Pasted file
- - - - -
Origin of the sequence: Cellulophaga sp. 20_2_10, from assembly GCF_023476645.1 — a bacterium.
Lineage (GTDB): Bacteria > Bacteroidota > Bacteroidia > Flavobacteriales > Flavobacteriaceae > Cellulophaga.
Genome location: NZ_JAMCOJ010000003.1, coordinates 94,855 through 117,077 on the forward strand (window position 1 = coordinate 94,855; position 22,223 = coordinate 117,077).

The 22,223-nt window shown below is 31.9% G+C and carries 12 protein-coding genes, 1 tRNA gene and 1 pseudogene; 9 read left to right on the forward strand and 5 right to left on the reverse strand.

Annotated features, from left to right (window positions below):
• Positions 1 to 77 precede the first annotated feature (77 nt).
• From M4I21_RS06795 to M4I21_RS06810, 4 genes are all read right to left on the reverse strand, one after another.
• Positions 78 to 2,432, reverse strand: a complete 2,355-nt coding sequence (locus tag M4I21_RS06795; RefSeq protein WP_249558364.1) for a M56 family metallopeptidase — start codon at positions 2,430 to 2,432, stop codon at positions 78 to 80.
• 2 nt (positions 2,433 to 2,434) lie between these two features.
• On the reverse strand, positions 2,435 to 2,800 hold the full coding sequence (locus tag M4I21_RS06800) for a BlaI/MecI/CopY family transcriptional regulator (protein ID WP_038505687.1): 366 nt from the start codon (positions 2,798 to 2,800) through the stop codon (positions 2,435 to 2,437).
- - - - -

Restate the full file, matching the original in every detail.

Origin of the sequence: Cellulophaga sp. 20_2_10, from assembly GCF_023476645.1 — a bacterium.
Lineage (GTDB): Bacteria > Bacteroidota > Bacteroidia > Flavobacteriales > Flavobacteriaceae > Cellulophaga.
Genome location: NZ_JAMCOJ010000003.1, coordinates 94,855 through 117,077 on the forward strand (window position 1 = coordinate 94,855; position 22,223 = coordinate 117,077).

The 22,223-nt window shown below is 31.9% G+C and carries 12 protein-coding genes, 1 tRNA gene and 1 pseudogene; 9 read left to right on the forward strand and 5 right to left on the reverse strand.

Annotated features, from left to right (window positions below):
• Positions 1 to 77 precede the first annotated feature (77 nt).
• From M4I21_RS06795 to M4I21_RS06810, 4 genes are all read right to left on the reverse strand, one after another.
• Positions 78 to 2,432, reverse strand: a complete 2,355-nt coding sequence (locus tag M4I21_RS06795; RefSeq protein WP_249558364.1) for a M56 family metallopeptidase — start codon at positions 2,430 to 2,432, stop codon at positions 78 to 80.
• 2 nt (positions 2,433 to 2,434) lie between these two features.
• On the reverse strand, positions 2,435 to 2,800 hold the full coding sequence (locus tag M4I21_RS06800) for a BlaI/MecI/CopY family transcriptional regulator (protein ID WP_038505687.1): 366 nt from the start codon (positions 2,798 to 2,800) through the stop codon (positions 2,435 to 2,437).